Paper-based diagnostic tests have been gaining a foothold in clinical applications, especially in the developing world, thanks to their low cost and ease of use. One issue with some of these tests is the requirement that a precise timer be used to gauge when to take the reading. Now researchers from Pennsylvania State University have developed a simple timer than can be built into paper diagnostics for a low cost, making implementation of these tests in difficult and poverty stricken environments easier and more straightforward:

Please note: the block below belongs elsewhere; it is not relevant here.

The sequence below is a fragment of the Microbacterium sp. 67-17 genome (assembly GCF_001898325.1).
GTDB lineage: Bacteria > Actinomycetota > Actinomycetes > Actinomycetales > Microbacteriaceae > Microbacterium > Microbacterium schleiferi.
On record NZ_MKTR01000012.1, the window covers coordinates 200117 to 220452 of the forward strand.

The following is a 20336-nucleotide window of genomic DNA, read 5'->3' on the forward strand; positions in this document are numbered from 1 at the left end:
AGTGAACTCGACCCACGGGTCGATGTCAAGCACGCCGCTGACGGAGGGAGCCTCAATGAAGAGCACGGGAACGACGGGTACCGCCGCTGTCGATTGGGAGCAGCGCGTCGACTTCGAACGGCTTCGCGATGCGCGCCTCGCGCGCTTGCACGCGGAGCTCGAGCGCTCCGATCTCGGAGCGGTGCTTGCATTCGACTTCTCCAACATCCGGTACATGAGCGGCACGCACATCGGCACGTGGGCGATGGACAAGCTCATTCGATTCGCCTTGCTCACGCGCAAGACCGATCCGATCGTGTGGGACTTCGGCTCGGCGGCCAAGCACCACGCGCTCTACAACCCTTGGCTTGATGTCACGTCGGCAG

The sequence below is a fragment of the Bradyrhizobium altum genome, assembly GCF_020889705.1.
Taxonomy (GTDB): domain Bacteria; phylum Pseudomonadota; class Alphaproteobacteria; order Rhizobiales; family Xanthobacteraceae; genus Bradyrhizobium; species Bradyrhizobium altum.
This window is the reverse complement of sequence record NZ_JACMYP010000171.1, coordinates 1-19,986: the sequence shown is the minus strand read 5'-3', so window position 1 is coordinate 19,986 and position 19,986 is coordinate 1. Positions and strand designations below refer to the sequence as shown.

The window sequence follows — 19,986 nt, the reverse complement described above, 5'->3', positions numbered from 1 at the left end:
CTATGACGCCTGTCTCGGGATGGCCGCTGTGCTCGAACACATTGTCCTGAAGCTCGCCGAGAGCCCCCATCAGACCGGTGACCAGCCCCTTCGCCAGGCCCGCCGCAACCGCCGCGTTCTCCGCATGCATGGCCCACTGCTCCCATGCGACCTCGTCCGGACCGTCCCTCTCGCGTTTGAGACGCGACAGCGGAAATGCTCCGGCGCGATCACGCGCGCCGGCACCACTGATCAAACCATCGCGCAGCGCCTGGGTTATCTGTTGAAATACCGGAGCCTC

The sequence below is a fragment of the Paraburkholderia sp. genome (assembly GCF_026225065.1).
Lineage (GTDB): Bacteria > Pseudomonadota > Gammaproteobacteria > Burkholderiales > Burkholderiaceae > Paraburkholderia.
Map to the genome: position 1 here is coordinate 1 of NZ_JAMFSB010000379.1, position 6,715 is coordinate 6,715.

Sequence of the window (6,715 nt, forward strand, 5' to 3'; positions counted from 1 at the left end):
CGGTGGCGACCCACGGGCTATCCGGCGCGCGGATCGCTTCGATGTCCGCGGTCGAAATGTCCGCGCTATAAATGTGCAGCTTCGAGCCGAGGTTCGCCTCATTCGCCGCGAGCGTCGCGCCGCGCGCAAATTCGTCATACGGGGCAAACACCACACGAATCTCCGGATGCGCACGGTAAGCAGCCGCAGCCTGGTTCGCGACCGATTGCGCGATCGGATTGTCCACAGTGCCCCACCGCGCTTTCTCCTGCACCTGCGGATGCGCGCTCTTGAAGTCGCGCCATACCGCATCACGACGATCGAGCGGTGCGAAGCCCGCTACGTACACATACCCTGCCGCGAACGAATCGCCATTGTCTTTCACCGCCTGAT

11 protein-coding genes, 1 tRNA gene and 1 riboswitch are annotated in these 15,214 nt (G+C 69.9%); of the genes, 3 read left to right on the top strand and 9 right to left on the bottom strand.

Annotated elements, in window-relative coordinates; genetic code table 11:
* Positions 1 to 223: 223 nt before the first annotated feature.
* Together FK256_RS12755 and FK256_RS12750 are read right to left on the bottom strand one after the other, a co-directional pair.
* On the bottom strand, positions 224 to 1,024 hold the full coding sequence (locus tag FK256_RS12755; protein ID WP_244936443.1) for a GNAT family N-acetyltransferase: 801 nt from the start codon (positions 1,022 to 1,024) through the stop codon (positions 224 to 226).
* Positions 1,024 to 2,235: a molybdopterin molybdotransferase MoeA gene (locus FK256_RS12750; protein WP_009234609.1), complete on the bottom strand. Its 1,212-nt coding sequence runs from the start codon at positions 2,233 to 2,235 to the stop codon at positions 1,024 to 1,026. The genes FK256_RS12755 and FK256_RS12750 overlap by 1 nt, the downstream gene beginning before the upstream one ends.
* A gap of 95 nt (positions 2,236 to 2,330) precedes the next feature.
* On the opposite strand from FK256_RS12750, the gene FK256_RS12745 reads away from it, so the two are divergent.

The timer is made from a dye and the paraffin wax used in some candles. Addition of water, blood, urine or other body fluids starts the timer, and a color change signals when the time is up. The device has been modified to emit a buzz or other sound when the time is up, or even glow, the scientists note. When used with a test similar to the CHEMCARD glucose test, the timer was 97 percent accurate, slightly better than when a stopwatch was used.
American Chemical Society press release: Built-in timer for improving accuracy of cost saving paper-strip medical tests…
Abstract in Analytical Chemistry: Fluidic Timers for Time-Dependent, Point-of-Care Assays on Paper